Microsoft Edge: Adobe PDF integration silently postponed

Microsoft announced the migration of the Microsoft Edge built-in PDF reader to Adobe PDF technology last year. The change would allow Edge users to view PDF documents using Adobe's engine.

Microsoft and Adobe promised back then that this would improve things by providing "a unique experience" with "higher fidelity for more accurate colors and graphics, improved performance" and even stronger security and better accessibility.

All base PDF viewing and editing features would remain free under the new PDF engine. Edge users would however get the option to use an Acrobat subscription to unlock advanced functionality.

Microsoft's initial plan was to start the migration of consumer devices in March 2023 and complete it in early 2024. This plan has changed according to an update posted on the original post on Microsoft's Tech Community website.

There, Microsoft reveals the following information:

The date for commercial rollout for embedding the Adobe Acrobat PDF engine into the Microsoft Edge built-in PDF reader has been moved to Mid-Summer.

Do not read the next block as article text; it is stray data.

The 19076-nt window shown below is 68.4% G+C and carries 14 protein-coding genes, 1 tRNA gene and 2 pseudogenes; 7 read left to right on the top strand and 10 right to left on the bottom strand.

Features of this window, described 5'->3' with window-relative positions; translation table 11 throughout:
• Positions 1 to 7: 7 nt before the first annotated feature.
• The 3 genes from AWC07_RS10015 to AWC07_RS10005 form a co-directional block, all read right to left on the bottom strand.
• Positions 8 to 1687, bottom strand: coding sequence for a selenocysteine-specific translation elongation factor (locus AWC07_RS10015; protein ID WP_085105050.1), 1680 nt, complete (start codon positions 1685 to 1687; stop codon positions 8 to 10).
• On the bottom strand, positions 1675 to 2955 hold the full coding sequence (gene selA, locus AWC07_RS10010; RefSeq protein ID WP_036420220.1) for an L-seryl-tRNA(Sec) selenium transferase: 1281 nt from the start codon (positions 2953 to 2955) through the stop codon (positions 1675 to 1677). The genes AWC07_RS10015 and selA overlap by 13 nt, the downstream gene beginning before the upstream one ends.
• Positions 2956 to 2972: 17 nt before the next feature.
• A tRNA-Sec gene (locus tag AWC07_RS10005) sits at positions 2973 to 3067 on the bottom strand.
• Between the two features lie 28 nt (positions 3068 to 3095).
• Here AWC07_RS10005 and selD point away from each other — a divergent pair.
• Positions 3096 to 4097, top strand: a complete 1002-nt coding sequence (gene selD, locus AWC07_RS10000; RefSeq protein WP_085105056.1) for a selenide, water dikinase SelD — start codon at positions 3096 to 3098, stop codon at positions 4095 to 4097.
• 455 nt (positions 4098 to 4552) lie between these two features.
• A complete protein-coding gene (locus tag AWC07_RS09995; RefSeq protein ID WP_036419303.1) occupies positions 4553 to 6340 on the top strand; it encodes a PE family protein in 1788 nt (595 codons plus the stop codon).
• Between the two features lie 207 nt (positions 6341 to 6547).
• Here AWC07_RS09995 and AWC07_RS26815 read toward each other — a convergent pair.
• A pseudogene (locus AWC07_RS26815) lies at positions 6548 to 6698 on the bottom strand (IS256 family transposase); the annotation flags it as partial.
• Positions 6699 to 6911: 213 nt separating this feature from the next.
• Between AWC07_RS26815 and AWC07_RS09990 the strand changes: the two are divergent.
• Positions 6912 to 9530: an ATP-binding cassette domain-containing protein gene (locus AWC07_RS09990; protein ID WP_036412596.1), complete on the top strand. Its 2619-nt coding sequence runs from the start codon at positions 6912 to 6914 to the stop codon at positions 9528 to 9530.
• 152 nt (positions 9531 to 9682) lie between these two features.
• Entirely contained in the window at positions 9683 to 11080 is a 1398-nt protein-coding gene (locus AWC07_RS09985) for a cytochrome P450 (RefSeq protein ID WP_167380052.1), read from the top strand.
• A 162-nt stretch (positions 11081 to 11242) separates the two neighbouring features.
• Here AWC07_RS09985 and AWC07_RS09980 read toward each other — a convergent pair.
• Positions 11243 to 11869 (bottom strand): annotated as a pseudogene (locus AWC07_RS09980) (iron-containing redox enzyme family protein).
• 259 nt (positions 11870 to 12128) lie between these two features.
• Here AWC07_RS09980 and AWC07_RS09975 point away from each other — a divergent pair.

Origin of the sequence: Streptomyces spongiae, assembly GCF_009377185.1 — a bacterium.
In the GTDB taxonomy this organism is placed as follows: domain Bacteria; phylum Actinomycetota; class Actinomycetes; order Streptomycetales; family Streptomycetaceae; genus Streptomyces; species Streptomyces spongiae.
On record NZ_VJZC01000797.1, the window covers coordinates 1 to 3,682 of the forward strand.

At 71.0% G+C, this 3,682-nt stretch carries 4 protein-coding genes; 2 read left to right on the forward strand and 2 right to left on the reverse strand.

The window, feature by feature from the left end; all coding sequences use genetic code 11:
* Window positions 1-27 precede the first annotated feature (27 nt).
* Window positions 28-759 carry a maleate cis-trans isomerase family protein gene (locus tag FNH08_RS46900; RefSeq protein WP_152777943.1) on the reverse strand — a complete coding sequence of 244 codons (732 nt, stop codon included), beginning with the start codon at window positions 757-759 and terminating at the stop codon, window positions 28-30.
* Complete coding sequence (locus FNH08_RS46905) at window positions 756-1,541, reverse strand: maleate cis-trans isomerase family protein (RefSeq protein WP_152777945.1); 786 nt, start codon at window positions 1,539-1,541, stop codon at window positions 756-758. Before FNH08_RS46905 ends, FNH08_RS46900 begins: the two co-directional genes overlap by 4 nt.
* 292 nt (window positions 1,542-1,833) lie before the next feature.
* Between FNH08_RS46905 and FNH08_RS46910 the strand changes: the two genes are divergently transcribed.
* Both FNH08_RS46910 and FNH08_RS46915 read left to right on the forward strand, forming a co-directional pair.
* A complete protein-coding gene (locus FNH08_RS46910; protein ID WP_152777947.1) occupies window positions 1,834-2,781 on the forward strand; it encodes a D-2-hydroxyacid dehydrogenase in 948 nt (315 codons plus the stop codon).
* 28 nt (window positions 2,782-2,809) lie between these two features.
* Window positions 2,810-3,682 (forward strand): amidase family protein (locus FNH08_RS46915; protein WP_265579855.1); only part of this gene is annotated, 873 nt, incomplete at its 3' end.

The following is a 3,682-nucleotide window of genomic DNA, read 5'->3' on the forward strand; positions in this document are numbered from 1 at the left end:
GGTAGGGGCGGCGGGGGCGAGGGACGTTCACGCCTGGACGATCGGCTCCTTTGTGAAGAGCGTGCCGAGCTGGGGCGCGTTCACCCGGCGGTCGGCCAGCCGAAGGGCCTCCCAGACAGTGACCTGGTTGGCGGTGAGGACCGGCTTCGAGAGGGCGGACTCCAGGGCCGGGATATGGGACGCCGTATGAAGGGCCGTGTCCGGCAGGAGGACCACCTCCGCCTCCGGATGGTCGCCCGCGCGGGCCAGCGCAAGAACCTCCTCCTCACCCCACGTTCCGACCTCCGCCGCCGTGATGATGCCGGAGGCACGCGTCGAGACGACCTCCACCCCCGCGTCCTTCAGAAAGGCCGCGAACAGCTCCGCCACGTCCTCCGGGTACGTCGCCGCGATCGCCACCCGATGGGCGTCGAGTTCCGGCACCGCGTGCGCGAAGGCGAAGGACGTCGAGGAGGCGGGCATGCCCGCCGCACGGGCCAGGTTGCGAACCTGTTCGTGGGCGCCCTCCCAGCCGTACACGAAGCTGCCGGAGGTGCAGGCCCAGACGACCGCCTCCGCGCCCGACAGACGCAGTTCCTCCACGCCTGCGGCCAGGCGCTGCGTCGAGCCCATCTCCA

The date for the removal of the current engine for the Microsoft Edge built-in PDF reader will be delayed to no sooner than early 2025.

In other words: the migration to Adobe PDF technology in Edge for viewing PDF documents has moved to mid-Summer". While Microsoft does not specify the "Mid-Summer" year, it can only mean 2024.

The current Microsoft Edge PDF engine continues to be included in the web browser until at least "early 2025".

The PDF engine will be switched to Adobe PDF technology in Summer for home user devices only. Managed devices may be switched to the new PDF engine manually.

Microsoft offers no explanation for the postponing. Günter Born notes on his (German) blog that Adobe's engine fails to load PDF documents with embedded XFA forms. Adobe Reader and Adobe Acrobat do support XFA-based PDF forms though.

Switch to Adobe PDF technology in Edge right now

Microsoft Edge Adobe PDF Viewer

Adobe's PDF engine is already integrated in Microsoft Edge. It is disabled by default, but may be enabled in the following way:

  1. Load edge://flags/#edge-new-pdf-viewer in the Edge address bar.
  2. Set the status of the New PDF Viewer experiment to Enabled.
  3. Restart Microsoft Edge.

Microsoft Edge loads PDF files using Adobe's PDF engine from that moment on. A small "powered by Adobe Acrobat" label indicates this in the lower right corner.

The new editing toolbar features an "edit with Acrobat" button, which is an advertisement for unlocking premium tools with an Acrobat subscription. This button cannot be removed from the editing toolbar.

Image Credit: Monticelllo/

© 1998-2024 BetaNews, Inc. All Rights Reserved. Privacy Policy - Cookie Policy.